Season of the Witch
Between tarot readings, astrology, and emoji spells, it’s undeniable that witchcraft is in. The #witch hashtag has over 5,250,000 hits on Instagram; Minneapolis has been dubbed a “witch district” of storefronts; and celebrities like Lana Del Ray took part in and encouraged a mass hexing of President Trump via NME.
Now, she has confirmed it in a new interview with NME when quizzed about her love of the occult.
“Yeah, I did it. Why not? Look, I do a lot of s**t”, she replied.
“I’m in line with Yoko [Ono]and John [Lennon] and the belief that there’s a power to the vibration of a thought. Your thoughts are very powerful things and they become words, and words become actions, and actions lead to physical charges.”
It would appear that magic is in the air…
The latest wave of feminism is, undoubtedly, a big part of this surge in popularity. Witchcraft and feminism are inextricably linked; female empowerment is a core tenet. Young women find power and community in witchcraft, something that can escape the almighty grip of the male-dominated society around them. That appeal carries over to pop culture. Take, for instance, the upcoming TV reboot of the woman-led Charmed, or the pseudo Riverdale spin-off The Chilling Adventures of Sabrina over on Netflix. Young, magical women who are literally empowered? Sounds about right. Indeed, the new Charmed even promises to be “fierce, funny, [and] feminist,” and that “tearing down the patriarchy” is a focus of the show. (The original cast isn’t wild about the reboot, particularly bristling at the idea that the show wasn’t already feminist.)
This isn’t a recent phenomenon; witchcraft, feminism, and pop culture have long intersected. The sixties and seventies saw the rise of W.I.T.C.H. (Women’s International Terrorist Conspiracy from Hell), the return of the Ouija board, and films like George Romero’s Season of the Witch. Yet, one of the most important witch icons of the time came from a sitcom.
Bewitched hit the airwaves in 1964, a time rife with high concept television and a tumultuous political landscape. Starring Elizabeth Montgomery as Samantha Stephens who was a witch-turned-housewife—the show twisted the family sitcom standard by giving the woman all of the real power. Married to ad man, Darrin (Dick York, followed by Dick Sargent), Samantha gave up the magical world for the mundane; a decision her mother Endora (Agnes Moorhead) never let her live down. The setup seems fairly typical: a middle class family, dutiful housewife, and irritating mother-in-law. If it were Darrin’s show, it likely would have faded into obscurity, but Bewitched belonged to Samantha.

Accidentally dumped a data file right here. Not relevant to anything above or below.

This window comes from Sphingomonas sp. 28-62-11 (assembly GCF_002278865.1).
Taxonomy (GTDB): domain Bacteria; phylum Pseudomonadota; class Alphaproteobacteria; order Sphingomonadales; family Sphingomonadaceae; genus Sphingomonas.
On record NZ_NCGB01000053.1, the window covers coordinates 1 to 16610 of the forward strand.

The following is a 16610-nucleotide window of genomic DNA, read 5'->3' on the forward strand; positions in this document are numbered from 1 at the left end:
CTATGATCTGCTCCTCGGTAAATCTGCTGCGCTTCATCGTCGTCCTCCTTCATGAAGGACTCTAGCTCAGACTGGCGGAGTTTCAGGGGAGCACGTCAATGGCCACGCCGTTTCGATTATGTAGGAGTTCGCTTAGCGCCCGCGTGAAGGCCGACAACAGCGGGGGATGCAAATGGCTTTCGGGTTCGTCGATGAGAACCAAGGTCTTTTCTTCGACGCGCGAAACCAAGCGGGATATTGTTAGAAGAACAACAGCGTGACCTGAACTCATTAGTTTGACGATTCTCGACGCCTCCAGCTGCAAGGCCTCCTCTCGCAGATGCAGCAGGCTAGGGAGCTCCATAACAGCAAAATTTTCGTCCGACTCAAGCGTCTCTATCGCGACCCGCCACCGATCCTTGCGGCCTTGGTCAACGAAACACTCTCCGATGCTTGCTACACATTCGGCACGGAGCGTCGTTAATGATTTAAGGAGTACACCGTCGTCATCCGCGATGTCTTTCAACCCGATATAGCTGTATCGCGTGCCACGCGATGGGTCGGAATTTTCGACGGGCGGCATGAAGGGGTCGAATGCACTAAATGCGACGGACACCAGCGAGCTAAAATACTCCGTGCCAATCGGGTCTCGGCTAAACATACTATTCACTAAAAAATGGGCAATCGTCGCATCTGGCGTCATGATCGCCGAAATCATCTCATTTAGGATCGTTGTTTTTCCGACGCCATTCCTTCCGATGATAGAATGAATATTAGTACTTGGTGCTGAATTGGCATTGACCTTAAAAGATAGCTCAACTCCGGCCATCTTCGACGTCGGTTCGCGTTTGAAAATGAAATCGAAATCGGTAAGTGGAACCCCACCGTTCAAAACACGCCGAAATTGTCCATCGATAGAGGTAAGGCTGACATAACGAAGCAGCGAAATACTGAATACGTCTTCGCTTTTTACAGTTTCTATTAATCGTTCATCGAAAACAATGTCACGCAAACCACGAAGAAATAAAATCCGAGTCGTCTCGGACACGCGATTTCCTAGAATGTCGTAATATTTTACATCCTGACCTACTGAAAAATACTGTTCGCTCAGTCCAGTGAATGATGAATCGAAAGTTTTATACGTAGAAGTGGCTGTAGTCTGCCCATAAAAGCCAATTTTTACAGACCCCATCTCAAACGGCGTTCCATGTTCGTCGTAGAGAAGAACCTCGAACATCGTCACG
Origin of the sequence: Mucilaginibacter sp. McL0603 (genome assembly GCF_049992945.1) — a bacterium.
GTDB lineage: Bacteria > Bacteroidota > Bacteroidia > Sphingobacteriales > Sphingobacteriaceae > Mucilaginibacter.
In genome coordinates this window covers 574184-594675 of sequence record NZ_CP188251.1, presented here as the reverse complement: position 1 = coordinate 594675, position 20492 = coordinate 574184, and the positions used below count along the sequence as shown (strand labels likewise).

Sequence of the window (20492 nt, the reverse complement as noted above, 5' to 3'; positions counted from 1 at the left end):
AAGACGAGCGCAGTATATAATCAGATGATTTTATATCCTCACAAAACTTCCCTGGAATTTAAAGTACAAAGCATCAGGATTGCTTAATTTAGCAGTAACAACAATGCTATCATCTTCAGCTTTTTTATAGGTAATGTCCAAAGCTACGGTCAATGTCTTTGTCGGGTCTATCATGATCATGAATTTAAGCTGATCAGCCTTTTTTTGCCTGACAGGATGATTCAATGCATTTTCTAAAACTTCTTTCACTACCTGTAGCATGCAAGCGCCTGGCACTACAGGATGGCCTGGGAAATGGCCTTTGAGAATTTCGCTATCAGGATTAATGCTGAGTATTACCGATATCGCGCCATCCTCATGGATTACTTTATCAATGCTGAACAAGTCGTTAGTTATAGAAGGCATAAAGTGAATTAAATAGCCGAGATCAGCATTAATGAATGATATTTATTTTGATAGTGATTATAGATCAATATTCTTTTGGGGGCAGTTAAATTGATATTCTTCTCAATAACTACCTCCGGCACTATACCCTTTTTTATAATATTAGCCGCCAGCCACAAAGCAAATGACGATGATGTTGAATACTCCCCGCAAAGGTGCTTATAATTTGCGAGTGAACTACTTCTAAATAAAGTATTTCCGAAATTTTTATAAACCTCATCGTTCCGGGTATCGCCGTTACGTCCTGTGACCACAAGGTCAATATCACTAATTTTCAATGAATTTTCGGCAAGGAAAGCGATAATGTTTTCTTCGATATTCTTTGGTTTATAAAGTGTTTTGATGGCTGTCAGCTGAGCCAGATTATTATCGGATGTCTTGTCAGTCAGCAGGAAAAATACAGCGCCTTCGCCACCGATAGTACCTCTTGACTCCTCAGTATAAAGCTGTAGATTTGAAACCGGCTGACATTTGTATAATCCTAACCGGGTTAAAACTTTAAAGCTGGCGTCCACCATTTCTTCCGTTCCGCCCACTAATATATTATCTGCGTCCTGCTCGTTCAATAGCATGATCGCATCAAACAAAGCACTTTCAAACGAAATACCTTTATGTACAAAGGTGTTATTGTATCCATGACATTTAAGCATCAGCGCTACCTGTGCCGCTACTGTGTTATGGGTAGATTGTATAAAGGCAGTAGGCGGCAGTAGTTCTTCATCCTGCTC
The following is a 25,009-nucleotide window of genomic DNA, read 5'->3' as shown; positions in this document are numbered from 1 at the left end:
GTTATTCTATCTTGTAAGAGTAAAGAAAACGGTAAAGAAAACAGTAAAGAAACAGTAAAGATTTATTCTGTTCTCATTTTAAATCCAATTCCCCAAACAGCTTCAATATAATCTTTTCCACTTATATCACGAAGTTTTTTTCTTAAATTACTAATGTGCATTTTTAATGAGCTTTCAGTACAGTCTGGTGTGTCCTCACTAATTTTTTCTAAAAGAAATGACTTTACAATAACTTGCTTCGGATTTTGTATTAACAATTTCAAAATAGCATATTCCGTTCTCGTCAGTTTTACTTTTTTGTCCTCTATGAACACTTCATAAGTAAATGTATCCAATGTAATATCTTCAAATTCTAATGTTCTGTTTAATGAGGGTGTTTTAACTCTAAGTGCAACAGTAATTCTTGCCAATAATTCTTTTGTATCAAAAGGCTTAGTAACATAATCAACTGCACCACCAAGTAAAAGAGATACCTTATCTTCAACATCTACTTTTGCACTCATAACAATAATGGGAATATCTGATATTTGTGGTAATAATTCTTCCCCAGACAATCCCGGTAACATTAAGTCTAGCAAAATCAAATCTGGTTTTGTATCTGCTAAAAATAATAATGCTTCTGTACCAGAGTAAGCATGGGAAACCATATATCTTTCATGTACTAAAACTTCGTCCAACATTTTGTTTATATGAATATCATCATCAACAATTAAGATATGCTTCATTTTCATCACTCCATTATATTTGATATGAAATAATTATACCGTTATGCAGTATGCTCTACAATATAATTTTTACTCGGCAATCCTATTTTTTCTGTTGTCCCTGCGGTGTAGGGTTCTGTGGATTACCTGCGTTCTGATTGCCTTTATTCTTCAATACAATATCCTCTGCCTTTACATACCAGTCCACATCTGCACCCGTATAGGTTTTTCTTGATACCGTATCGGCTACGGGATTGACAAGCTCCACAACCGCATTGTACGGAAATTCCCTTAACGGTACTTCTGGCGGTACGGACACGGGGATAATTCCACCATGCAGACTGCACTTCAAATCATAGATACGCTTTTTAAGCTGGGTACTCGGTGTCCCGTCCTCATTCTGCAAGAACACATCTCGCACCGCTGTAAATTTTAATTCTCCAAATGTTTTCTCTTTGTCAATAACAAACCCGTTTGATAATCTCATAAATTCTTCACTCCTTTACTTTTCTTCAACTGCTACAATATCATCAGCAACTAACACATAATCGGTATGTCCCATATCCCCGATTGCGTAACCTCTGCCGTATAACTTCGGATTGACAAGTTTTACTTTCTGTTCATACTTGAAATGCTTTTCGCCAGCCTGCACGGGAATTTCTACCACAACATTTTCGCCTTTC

At its core, Bewitched was about power dynamics. Darrin may have insisted—or even commanded—Samantha to hide her magic, but it wasn’t his decision to make. (After all, a show about a witch who never uses magic? Come on.) Though the scenario may seem dated now, but Samantha’s agency was never in question; it was a life she wanted. One where she was willing to trade a life of unimaginable power for love. The show worked best when it worked with a metaphor: the series dealt with issues like representation and stereoyping through the lens of sitcom magic. While later seasons saw the show lose its thematic and emotional grounding in a desperate claw for ratings, for a time it was one of the most progressive shows on television.
However, culture is fickle. Witchcraft lost some of its luster over time, and when the “Satanic panic” of the eighties surfaced, anything remotely occult came under Evangelical crosshairs. Even something as harmless as Dungeons & Dragons was targeted as a corrupting force of American youth.
Yet, culture is also cyclical. In the nineties, witches saw a pop resurgence. 1996 saw the release of The Craft, followed by magical rom-com, Practical Magic, two years later. On television, Sabrina the Teenage Witch and Buffy the Vampire Slayer brought witchcraft to even more audiences. Though cited by some as a declawing and commodification of real witchcraft, for many it was an introduction to a new, empowering movement. The Craft director, Andrew Fleming, has expressed surprise that it inspired so many young women to seek out covens.
That popularity is in full swing in the Instagram era. Witchcraft’s practically become a brand; storefronts like Hauswitch and Witch Baby sell witch supplies, lifestyle products, and host witch-centric events. There has been criticism of appropriation and exploitation—Pagan religions are still religions. Corporations wanting to get in on the zeitgeist have definitely blundered; Starbucks recently took heat for stealing artwork to cash in on witchcraft’s popularity.
However, for many it’s a gateway to something new and powerful. Cult hits like The Love Witch, Charmed and Sabrina relaunches, and online figures like the Hoodwitch are keeping witchcraft alive and well in pop culture today. It’s hard to say how long the spell will last, but witchcraft is resilient. It’s exciting, empowering, and inclusive. Witches have persisted for thousands of years, and no matter how fashionable witchcraft is, it will undoubtedly survive the marketplace. Trends come and go, but magic’s eternal.